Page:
University of Tennessee Communications
KNOXVILLE — A new photography exhibit, “El Color De La Diaspora,” detailing the African Diaspora in Ecuador will run at the University of Tennessee’s Downtown Gallery on Gay Street from Oct. 20 to Nov. 24.
The opening, set for 6:30 to 9 p.m. Oct. 20, will feature comments by UT Chancellor Loren Crabtree and an informal gallery talk with Ecuadorian photographers Juan GarcÃa and Edizon LeÃ³n. The event is open to the public.
The exhibit signifies the beginning of a three-year agreement between UT and the Universidad Andina SimÃ³n BolÃvar (UASB) in Quito, Ecuador, to establish collaborative teaching and learning opportunities.
The term African Diaspora refers to the enslavement of Africans and their forced relocation throughout the world. The history is well-known for North America, the Caribbean and Brazil, but not for Ecuador. GarcÃa and LeÃ³n took the photographs during a 35-year period to demonstrate “that the African Diaspora is not a finished totality, but rather is an emerging living process.”
When the Spanish began exploring and colonizing Ecuador in the 16th century, they brought slaves to provide labor. Now more than one million Afro-Ecuadorians reside in Ecuador, but still experience racism.
The photographs are from the UASB’s Fondo Documental Afro-Andino, whose mission is to collect and preserve the oral memories and photographs of Afro-Ecuadorian communities.
The exhibit is one of the first collaborative project between the two schools. Future projects will focus on four main areas: Africana studies, global studies, Latin American literature and Latin American studies. The universities will host faculty and graduate students who will participate in research, enhance collaborative teaching methods through video-conferencing and streaming, and exchange library publications and services.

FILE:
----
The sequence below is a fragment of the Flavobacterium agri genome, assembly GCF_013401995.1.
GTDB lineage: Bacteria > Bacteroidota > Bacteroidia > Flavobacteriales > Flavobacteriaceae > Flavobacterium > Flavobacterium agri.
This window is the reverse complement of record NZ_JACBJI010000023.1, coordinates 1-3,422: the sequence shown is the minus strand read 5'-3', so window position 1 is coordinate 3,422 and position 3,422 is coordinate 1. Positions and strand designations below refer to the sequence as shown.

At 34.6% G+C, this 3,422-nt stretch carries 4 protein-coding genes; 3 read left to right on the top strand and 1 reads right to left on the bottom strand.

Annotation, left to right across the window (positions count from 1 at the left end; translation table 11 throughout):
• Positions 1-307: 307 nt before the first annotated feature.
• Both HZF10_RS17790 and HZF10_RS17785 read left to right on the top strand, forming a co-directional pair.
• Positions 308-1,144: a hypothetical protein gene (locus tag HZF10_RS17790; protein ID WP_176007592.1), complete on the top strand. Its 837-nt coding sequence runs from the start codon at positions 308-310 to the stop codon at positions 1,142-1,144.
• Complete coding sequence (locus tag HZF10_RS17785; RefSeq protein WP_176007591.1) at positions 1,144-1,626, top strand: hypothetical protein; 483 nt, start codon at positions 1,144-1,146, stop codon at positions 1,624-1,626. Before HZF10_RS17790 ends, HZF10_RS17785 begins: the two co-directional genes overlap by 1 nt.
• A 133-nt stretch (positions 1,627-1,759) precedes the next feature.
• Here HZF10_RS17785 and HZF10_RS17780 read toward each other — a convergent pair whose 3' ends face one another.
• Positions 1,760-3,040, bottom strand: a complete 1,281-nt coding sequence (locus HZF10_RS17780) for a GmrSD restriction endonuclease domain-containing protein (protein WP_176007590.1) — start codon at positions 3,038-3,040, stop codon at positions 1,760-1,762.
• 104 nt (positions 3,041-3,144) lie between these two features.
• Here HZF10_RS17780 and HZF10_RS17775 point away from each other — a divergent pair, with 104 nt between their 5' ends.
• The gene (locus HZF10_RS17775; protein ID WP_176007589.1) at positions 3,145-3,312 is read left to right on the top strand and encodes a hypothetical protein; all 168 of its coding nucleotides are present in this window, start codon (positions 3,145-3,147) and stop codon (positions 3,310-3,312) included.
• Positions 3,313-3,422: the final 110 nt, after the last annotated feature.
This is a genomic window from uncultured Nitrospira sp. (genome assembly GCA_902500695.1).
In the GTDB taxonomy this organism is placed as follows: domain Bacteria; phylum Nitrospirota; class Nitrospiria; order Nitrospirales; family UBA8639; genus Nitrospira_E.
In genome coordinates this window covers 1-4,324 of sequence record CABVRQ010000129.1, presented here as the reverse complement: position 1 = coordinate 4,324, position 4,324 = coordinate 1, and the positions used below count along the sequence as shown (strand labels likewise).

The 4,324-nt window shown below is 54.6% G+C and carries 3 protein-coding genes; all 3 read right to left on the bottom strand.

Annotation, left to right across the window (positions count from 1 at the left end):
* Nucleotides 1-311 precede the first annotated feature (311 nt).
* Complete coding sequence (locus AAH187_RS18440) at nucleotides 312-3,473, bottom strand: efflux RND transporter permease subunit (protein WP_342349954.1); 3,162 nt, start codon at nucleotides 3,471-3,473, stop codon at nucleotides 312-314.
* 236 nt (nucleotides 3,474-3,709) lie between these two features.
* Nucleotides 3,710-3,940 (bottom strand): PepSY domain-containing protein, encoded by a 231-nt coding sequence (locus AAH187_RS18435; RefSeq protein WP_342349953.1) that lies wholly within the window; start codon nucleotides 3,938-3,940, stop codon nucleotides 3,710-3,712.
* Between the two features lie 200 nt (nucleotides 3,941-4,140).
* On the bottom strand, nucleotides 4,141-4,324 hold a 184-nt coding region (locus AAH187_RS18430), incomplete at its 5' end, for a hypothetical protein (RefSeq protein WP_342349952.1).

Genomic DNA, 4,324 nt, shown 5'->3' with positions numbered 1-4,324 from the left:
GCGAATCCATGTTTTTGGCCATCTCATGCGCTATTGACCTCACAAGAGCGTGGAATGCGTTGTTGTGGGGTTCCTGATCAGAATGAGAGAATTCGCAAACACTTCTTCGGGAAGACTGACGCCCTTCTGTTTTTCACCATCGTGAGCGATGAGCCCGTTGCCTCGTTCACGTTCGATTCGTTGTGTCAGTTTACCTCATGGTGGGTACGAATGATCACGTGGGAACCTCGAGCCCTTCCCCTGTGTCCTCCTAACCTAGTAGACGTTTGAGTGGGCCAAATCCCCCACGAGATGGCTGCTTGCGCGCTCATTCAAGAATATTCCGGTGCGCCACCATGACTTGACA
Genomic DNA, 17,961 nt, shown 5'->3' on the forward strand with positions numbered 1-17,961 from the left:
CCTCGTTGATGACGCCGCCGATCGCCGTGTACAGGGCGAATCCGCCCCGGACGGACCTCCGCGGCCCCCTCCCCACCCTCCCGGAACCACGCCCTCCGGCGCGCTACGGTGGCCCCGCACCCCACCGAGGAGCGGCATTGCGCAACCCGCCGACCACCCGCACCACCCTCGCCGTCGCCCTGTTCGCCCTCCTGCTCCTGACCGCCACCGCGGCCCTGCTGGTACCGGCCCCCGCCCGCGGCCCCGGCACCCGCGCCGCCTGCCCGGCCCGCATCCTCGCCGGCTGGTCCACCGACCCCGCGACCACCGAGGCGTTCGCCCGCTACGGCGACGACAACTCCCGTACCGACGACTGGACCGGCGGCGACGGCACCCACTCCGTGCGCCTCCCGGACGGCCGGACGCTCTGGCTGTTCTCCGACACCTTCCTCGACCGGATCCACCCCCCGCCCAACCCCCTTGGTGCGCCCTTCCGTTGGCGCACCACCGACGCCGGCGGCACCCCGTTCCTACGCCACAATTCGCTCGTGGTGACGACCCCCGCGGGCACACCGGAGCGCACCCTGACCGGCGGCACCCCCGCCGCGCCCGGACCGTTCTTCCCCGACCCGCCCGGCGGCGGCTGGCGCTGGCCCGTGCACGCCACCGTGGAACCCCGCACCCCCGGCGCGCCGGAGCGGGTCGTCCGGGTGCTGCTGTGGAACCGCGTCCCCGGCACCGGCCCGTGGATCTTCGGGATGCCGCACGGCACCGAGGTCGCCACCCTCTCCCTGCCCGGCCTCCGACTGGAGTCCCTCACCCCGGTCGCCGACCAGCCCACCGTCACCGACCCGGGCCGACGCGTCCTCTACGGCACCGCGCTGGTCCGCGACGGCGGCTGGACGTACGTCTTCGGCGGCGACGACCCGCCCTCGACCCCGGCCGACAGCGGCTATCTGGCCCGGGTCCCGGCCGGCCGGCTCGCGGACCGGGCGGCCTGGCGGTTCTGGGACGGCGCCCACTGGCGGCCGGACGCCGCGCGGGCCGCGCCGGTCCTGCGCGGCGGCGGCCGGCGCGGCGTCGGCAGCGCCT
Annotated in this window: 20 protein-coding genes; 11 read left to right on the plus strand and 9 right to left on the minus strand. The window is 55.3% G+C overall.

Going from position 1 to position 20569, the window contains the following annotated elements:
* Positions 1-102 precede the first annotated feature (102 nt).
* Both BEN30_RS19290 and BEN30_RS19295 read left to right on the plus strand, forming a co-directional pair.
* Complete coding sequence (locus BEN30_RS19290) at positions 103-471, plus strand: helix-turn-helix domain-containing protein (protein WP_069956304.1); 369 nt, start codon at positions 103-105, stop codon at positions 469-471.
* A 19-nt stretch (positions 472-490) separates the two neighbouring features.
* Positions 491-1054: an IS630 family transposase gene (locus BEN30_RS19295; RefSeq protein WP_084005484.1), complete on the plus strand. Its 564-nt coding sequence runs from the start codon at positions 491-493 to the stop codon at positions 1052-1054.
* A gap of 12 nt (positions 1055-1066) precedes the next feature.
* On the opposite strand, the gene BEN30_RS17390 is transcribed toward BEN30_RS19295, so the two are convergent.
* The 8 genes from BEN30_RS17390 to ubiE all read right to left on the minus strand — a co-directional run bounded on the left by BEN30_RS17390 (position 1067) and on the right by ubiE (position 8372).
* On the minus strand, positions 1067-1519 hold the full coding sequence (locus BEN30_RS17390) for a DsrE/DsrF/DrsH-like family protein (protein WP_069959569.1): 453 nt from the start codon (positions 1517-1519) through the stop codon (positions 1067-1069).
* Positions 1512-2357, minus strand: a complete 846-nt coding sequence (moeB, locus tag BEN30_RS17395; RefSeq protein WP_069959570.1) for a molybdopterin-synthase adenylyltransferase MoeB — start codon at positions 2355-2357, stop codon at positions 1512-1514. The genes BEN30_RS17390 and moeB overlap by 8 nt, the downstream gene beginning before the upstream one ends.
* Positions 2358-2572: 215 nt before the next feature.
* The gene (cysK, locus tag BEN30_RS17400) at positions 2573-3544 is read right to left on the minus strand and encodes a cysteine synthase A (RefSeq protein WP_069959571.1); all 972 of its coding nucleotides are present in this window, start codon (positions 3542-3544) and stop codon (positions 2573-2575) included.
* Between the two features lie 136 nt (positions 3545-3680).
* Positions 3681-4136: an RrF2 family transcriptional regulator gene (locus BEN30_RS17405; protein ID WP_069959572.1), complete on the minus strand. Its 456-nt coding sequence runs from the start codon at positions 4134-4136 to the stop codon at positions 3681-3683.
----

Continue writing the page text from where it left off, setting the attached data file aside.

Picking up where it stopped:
The agreement complements UT’s Ready for the World initiative, a comprehensive effort to better prepare students to succeed in a global economy.
“UT is proud to partner with our colleagues in Ecuador,” said Crabtree. “This exhibit and our agreement with the Universidad Andina SimÃ³n BolÃvar exemplify what we are doing with Ready for the World. We want to offer our students and faculty experiences beyond their everyday lives in Knoxville. We want them to see the world through the eyes of other cultures or nationalities.”
GarcÃa and LeÃ³n will participate in a symposium on Wednesday, Oct. 18, with Wornie Reed, director of UT’s Africana Studies program; Patricia Tinajero-Baker, an Ecuadorian artist and assistant professor in UT’s sculpture program; and Michael Handelsman, director of UT’s Latin American Studies program. The symposium is free and open to the public.
For more information contact William Dewey, associate professor of art, at 974-0651 or firstname.lastname@example.org or visit http://www.ewing-gallery.org/New_Downtown/Index/DT_Index.html
William Dewey, 974-0651 or email@example.com
Beth Gladden, media relations, 974-9008 or firstname.lastname@example.org